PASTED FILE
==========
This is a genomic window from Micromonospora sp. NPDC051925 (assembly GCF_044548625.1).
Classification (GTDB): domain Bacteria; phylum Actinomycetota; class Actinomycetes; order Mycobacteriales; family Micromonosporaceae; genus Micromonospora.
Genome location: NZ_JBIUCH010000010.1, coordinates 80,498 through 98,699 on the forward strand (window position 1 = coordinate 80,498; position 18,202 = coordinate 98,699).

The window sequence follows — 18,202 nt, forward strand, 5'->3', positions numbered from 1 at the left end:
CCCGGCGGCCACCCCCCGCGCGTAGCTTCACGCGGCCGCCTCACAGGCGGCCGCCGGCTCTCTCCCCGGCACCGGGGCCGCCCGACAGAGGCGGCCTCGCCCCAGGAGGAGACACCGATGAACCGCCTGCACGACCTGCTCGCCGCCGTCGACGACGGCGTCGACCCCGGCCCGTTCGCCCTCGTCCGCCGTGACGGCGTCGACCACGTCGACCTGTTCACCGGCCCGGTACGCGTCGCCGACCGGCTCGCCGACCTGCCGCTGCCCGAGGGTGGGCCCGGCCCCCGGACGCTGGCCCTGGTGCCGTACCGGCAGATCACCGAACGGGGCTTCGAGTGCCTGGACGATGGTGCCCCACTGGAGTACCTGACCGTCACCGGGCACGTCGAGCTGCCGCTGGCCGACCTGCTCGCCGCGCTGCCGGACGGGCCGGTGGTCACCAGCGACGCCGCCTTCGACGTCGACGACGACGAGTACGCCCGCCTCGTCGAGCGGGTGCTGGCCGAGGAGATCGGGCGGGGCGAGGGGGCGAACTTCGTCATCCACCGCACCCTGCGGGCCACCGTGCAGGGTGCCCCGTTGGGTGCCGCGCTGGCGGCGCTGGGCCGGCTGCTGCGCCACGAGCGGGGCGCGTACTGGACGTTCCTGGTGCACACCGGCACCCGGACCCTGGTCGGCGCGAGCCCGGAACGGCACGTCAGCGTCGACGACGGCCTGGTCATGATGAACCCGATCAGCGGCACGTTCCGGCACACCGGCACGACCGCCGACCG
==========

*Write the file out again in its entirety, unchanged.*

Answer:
This is a genomic window from Micromonospora sp. NPDC051925 (assembly GCF_044548625.1).
Classification (GTDB): domain Bacteria; phylum Actinomycetota; class Actinomycetes; order Mycobacteriales; family Micromonosporaceae; genus Micromonospora.
Genome location: NZ_JBIUCH010000010.1, coordinates 80,498 through 98,699 on the forward strand (window position 1 = coordinate 80,498; position 18,202 = coordinate 98,699).

The window sequence follows — 18,202 nt, forward strand, 5'->3', positions numbered from 1 at the left end:
CCCGGCGGCCACCCCCCGCGCGTAGCTTCACGCGGCCGCCTCACAGGCGGCCGCCGGCTCTCTCCCCGGCACCGGGGCCGCCCGACAGAGGCGGCCTCGCCCCAGGAGGAGACACCGATGAACCGCCTGCACGACCTGCTCGCCGCCGTCGACGACGGCGTCGACCCCGGCCCGTTCGCCCTCGTCCGCCGTGACGGCGTCGACCACGTCGACCTGTTCACCGGCCCGGTACGCGTCGCCGACCGGCTCGCCGACCTGCCGCTGCCCGAGGGTGGGCCCGGCCCCCGGACGCTGGCCCTGGTGCCGTACCGGCAGATCACCGAACGGGGCTTCGAGTGCCTGGACGATGGTGCCCCACTGGAGTACCTGACCGTCACCGGGCACGTCGAGCTGCCGCTGGCCGACCTGCTCGCCGCGCTGCCGGACGGGCCGGTGGTCACCAGCGACGCCGCCTTCGACGTCGACGACGACGAGTACGCCCGCCTCGTCGAGCGGGTGCTGGCCGAGGAGATCGGGCGGGGCGAGGGGGCGAACTTCGTCATCCACCGCACCCTGCGGGCCACCGTGCAGGGTGCCCCGTTGGGTGCCGCGCTGGCGGCGCTGGGCCGGCTGCTGCGCCACGAGCGGGGCGCGTACTGGACGTTCCTGGTGCACACCGGCACCCGGACCCTGGTCGGCGCGAGCCCGGAACGGCACGTCAGCGTCGACGACGGCCTGGTCATGATGAACCCGATCAGCGGCACGTTCCGGCACACCGGCACGACCGCCGACCG